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Shell biofilm-associated nitrous oxide production in marine molluscs: processes, precursors and relative importance

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Heisterkamp,  I. M.
Permanent Research Group Microsensor, Max Planck Institute for Marine Microbiology, Max Planck Society;

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Schramm,  A.
Permanent Research Group Microsensor, Max Planck Institute for Marine Microbiology, Max Planck Society;

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Larsen,  L. H.
Permanent Research Group Microsensor, Max Planck Institute for Marine Microbiology, Max Planck Society;

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Lavik,  G.
Department of Biogeochemistry, Max Planck Institute for Marine Microbiology, Max Planck Society;

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de Beer,  D.
Permanent Research Group Microsensor, Max Planck Institute for Marine Microbiology, Max Planck Society;

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Stief,  P.
Permanent Research Group Microsensor, Max Planck Institute for Marine Microbiology, Max Planck Society;

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Citation

Heisterkamp, I. M., Schramm, A., Larsen, L. H., Svenningsen, N. B., Lavik, G., de Beer, D., et al. (2013). Shell biofilm-associated nitrous oxide production in marine molluscs: processes, precursors and relative importance. Environmental Microbiology, 15(7 Sp. Iss. SI), 1943-1955.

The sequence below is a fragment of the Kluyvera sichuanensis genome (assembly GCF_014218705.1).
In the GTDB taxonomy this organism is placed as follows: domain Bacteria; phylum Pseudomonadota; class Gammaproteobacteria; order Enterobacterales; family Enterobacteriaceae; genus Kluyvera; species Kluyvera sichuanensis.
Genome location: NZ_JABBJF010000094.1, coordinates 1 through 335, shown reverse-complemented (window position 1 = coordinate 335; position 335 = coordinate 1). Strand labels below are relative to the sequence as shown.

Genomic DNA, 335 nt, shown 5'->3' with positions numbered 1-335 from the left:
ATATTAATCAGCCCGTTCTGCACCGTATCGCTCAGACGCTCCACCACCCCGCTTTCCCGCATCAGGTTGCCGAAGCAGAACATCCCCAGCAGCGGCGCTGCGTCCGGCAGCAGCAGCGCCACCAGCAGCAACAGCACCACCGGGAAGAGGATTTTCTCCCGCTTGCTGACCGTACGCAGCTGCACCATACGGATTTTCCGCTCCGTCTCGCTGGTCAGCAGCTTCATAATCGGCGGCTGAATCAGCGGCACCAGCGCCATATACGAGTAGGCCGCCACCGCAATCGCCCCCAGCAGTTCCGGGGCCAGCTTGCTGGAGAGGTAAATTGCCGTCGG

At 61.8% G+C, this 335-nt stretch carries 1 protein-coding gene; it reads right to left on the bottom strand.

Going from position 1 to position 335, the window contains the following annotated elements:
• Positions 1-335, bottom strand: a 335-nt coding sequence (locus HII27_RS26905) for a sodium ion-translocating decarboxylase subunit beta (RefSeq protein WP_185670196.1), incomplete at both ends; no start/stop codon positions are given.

Cite as: http://hdl.handle.net/21.11116/0000-0001-C6AF-B
Abstract
Emission of the greenhouse gas nitrous oxide (N2O) from freshwater and terrestrial invertebrates has exclusively been ascribed to N2O production by ingested denitrifying bacteria in the anoxic gut of the animals. Our study of marine molluscs now shows that also microbial biofilms on shell surfaces are important sites of N2O production. The shell biofilms of Mytilus edulis, Littorina littorea and Hinia reticulata contributed 18-94% to the total animal-associated N2O emission. Nitrification and denitrification were equally important sources of N2O in shell biofilms as revealed by N-15-stable isotope experiments with dissected shells. Microsensor measurements confirmed that both nitrification and denitrification can occur in shell biofilms due to a heterogeneous oxygen distribution. Accordingly, ammonium, nitrite and nitrate were important drivers of N2O production in the shell biofilm of the three mollusc species. Ammonium excretion by the animals was found to be sufficient to sustain N2O production in the shell biofilm. Apparently, the animals provide a nutrient-enriched microenvironment that stimulates growth and N2O production of the shell biofilm. This animal-induced stimulation was demonstrated in a long-term microcosm experiment with the snail H.reticulata, where shell biofilms exhibited the highest N2O emission rates when the animal was still living inside the shell.